Virgin and Child in Majesty, 1150–1200 CE, French.

This type of sculpture, with the Christ Child seated in the Virgin's lap in a frontal pose, is known as a Sedes Sapientiae (Throne of Wisdom). These seemingly straightforward images convey complex theological ideas. Mary serves as Christ's throne. Like his ancestors King David and King Solomon, Christ possesses wisdom and justice. He would have held a Bible, the divine wisdom that he himself embodies.

From the 1100s, Mary was increasingly revered as a nurturing, merciful intercessor. Such statues were used as devotional objects, and were carried in church processions. This image might have also functioned as a container for holy relics, since it has two cavities—one behind the Virgin's shoulder, the other at her chest, probably added later. [MMA]

Processional Cross, late 11th–early 12th century CE, Spanish, Silver, partially gilt on wood core, carved gems, jewels.

Christ flanked by the mourning Virgin and Saint John. An angel appears at the top, and the first man Adam rises from his grave at the bottom. A rock crystal above Christ's head covered a cavity meant for a now-missing relic. Gilded silver bars attached to each of the four arms of the cross served as settings for an array of gems, including antique intaglios. Most have disappeared, but two remain: one showing an ancient Victory figure and the other a male nude with a fish and spear—venerable embellishments for a sumptuous object. [MMA]

Pieta, 1375 CE. Pieta is where the word pity (sorrow and compassion) comes from.

Virgin and Child, ca. 1420 CE. Attributed to Claus de Werve (Franco-Netherlandish, ca. 1380–1439)

Icon with Christ Pantokrator (Greek - All Sovereign) Byzantine, mid-14th century.

Warhol, Gold Marilyn, 1962.
Warhol may have been influenced by the icons of the faith he was raised in.

Lion from a Frieze, after 1200

This fresco depicting a lion with the face of a mustached man once adorned the walls of the chapter house of the monastery at San Pedro de Arlanza in northern Spain. It and a second lion flanked the entrance of a large room—34 feet square with 12-foot ceilings—covered from floor to ceiling with paintings. The color scheme and background composition of the frescoes link it to Spanish manuscript illuminations of the time, such as the Cloisters' illustrated commentary on the Apocalypse by Beatus of Lièbana. [MMA]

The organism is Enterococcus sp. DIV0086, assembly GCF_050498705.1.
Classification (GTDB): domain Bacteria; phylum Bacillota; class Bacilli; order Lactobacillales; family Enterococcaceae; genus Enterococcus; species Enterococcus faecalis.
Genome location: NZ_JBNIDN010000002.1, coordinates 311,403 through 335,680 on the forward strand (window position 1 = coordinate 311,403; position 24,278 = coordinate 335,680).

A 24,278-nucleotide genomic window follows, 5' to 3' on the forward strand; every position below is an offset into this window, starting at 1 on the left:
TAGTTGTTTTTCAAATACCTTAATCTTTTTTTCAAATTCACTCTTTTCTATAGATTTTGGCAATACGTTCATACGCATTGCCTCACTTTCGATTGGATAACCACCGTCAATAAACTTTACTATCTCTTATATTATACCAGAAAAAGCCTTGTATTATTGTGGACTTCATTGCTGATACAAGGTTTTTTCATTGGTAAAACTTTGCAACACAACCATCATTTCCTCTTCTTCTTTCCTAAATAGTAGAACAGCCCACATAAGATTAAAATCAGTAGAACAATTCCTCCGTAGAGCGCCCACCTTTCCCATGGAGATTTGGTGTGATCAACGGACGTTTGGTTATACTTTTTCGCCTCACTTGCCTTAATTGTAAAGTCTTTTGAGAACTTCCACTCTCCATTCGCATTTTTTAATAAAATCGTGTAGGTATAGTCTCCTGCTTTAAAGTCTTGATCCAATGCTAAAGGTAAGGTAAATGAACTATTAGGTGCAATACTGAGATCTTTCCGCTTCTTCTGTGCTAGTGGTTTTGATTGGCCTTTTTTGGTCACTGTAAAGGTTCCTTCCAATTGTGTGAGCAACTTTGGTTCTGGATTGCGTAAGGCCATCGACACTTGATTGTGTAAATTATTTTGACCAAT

In the Middle Ages, it was thought that two kinds of lions existed: The short ones with curly manes were peaceful while the tall ones with plain hair were fierce. (By the way, this observation in the Bestiary may truly reflect nature.) Unlike the large and ferocious African lion, the smaller, curly-haired Asiatic lion was mentioned in the Bible. Lions were supposed to be compassionate—they spared those who prostrated themselves before them; they spared prisoners; they ate men before women, and only ate children when they were starving. The lion was thought to dwell in the mountains and to use his tail to sweep away his trail (actually, his spoor) so that he could not be hunted. Though the lion was considered brave, it feared fire, the human hunter, the creaking of wheels, and the white rooster. The male lion was thought not to have many wives. Another medieval belief was that the lioness gave birth to lifeless offspring; three days later, the lion roared or breathed upon the cubs and they revived. Lions supposedly slept with their eyes open. Lions were harassed by the sting of a scorpion and could be killed by a snake's poison. If a lion was sick, it cured itself by eating a monkey. If a lion was full, it supposedly reached into its mouth and pulled out the extra food. [MMA: Cloisters]

Narbonne Arch, 12th century

This intricately carved arch is said to have come from a twelfth-century church in Narbonne, in southwestern France. It is composed of seven blocks of marble on which are carved eight fantastic beasts, comprising an abbreviated visual bestiary.

Moving from left to right, we see: a manticore with a man's face, a lion's body, and a scorpion's tail; a pelican, who pierces her own breast so that her blood feeds her young, symbolizing Christ's death and resurrection; a basilisk, a cross between a cock and a scorpion that can kill with its looks; a harpy luring men to their doom with her beautiful voice; a griffin, which has the head and wings of an eagle and the body of a lion; an amphisbaena or dragon, which can form its body into a circle; a centaur with drawn bow; and a lion, who erases his tracks with his tail to elude hunters, symbolizing Christ's incarnation. All of these creatures, whether imaginary or realistic, were familiar to many people during the Middle Ages, and all had their specific lessons to impart.MMA]

The Unicorn in Captivity, 1495–1505 The Unicorn Tapestries at The Cloisters.
Click above link for interactive features.

The seven individual hangings collectively known as The Unicorn Tapestries, are among the most beautiful and complex works of art from the late Middle Ages that survive. Luxuriously woven in fine wool and silk with silver and gilded threads, the tapestries vividly depict scenes associated with a hunt for the elusive, magical unicorn. The Unicorn in Captivity may have been created as a single image rather than part of a series. In this instance, the unicorn probably represents the beloved tamed. He is tethered to a tree and constrained by a fence, but the chain is not secure and the fence is low enough to leap over. The unicorn could escape if he wished but clearly his confinement is a happy one, to which the ripe, seed-laden pomegranates in the tree—a medieval symbol of fertility and marriage—testify. The red stains on his flank do not appear to be blood, as there are no visible wounds like those in the hunting series; rather, they represent juice dripping from the bursting pomegranates above. Many of the other plants represented here, such as wild orchid, bistort, and thistle, echo this theme of marriage and procreation: they were acclaimed in the Middle Ages as fertility aids for both men and women. Even the little frog, nestled among the violets at the lower right, was cited by medieval writers for its noisy mating. [MMA]